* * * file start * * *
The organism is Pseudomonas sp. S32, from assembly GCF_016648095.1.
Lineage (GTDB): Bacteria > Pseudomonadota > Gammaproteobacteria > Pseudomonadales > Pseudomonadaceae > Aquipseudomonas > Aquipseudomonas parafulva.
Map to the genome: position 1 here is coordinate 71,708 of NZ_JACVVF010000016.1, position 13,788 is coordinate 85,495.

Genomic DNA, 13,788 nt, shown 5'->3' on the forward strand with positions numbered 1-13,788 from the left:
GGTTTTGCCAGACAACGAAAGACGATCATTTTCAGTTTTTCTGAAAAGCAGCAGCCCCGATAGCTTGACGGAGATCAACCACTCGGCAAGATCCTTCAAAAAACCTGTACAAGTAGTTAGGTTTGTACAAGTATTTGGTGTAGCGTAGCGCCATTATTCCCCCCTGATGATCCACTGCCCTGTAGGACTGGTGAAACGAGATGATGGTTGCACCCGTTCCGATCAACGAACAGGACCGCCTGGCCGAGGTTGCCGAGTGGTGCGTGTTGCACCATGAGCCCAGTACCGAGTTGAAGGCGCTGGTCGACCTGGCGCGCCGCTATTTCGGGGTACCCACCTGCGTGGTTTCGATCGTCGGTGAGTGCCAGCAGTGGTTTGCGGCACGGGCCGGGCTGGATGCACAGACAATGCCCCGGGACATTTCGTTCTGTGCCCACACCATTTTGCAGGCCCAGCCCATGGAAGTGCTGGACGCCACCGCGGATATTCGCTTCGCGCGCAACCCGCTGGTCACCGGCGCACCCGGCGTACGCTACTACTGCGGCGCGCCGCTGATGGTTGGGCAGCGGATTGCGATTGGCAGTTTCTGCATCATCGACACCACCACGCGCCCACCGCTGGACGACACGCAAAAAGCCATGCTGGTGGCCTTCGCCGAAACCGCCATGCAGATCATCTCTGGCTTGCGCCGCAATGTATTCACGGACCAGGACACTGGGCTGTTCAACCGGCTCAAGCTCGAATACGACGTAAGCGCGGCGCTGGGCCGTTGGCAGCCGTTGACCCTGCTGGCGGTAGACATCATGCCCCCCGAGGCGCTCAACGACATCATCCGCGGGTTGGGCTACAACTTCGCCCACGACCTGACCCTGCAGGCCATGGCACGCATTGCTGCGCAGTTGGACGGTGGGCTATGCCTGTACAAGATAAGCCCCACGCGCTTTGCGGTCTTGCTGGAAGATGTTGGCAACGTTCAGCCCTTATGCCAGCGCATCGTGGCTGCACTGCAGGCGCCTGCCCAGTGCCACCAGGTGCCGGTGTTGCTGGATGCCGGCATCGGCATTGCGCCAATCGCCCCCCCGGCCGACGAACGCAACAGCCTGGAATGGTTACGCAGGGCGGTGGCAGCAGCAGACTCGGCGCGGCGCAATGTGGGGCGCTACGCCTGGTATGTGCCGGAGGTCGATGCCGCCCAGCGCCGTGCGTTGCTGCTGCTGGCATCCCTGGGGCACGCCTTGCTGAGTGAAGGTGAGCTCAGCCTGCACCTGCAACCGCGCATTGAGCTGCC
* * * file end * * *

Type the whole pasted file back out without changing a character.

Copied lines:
The organism is Pseudomonas sp. S32, from assembly GCF_016648095.1.
Lineage (GTDB): Bacteria > Pseudomonadota > Gammaproteobacteria > Pseudomonadales > Pseudomonadaceae > Aquipseudomonas > Aquipseudomonas parafulva.
Map to the genome: position 1 here is coordinate 71,708 of NZ_JACVVF010000016.1, position 13,788 is coordinate 85,495.

Genomic DNA, 13,788 nt, shown 5'->3' on the forward strand with positions numbered 1-13,788 from the left:
GGTTTTGCCAGACAACGAAAGACGATCATTTTCAGTTTTTCTGAAAAGCAGCAGCCCCGATAGCTTGACGGAGATCAACCACTCGGCAAGATCCTTCAAAAAACCTGTACAAGTAGTTAGGTTTGTACAAGTATTTGGTGTAGCGTAGCGCCATTATTCCCCCCTGATGATCCACTGCCCTGTAGGACTGGTGAAACGAGATGATGGTTGCACCCGTTCCGATCAACGAACAGGACCGCCTGGCCGAGGTTGCCGAGTGGTGCGTGTTGCACCATGAGCCCAGTACCGAGTTGAAGGCGCTGGTCGACCTGGCGCGCCGCTATTTCGGGGTACCCACCTGCGTGGTTTCGATCGTCGGTGAGTGCCAGCAGTGGTTTGCGGCACGGGCCGGGCTGGATGCACAGACAATGCCCCGGGACATTTCGTTCTGTGCCCACACCATTTTGCAGGCCCAGCCCATGGAAGTGCTGGACGCCACCGCGGATATTCGCTTCGCGCGCAACCCGCTGGTCACCGGCGCACCCGGCGTACGCTACTACTGCGGCGCGCCGCTGATGGTTGGGCAGCGGATTGCGATTGGCAGTTTCTGCATCATCGACACCACCACGCGCCCACCGCTGGACGACACGCAAAAAGCCATGCTGGTGGCCTTCGCCGAAACCGCCATGCAGATCATCTCTGGCTTGCGCCGCAATGTATTCACGGACCAGGACACTGGGCTGTTCAACCGGCTCAAGCTCGAATACGACGTAAGCGCGGCGCTGGGCCGTTGGCAGCCGTTGACCCTGCTGGCGGTAGACATCATGCCCCCCGAGGCGCTCAACGACATCATCCGCGGGTTGGGCTACAACTTCGCCCACGACCTGACCCTGCAGGCCATGGCACGCATTGCTGCGCAGTTGGACGGTGGGCTATGCCTGTACAAGATAAGCCCCACGCGCTTTGCGGTCTTGCTGGAAGATGTTGGCAACGTTCAGCCCTTATGCCAGCGCATCGTGGCTGCACTGCAGGCGCCTGCCCAGTGCCACCAGGTGCCGGTGTTGCTGGATGCCGGCATCGGCATTGCGCCAATCGCCCCCCCGGCCGACGAACGCAACAGCCTGGAATGGTTACGCAGGGCGGTGGCAGCAGCAGACTCGGCGCGGCGCAATGTGGGGCGCTACGCCTGGTATGTGCCGGAGGTCGATGCCGCCCAGCGCCGTGCGTTGCTGCTGCTGGCATCCCTGGGGCACGCCTTGCTGAGTGAAGGTGAGCTCAGCCTGCACCTGCAACCGCGCATTGAGCTGCC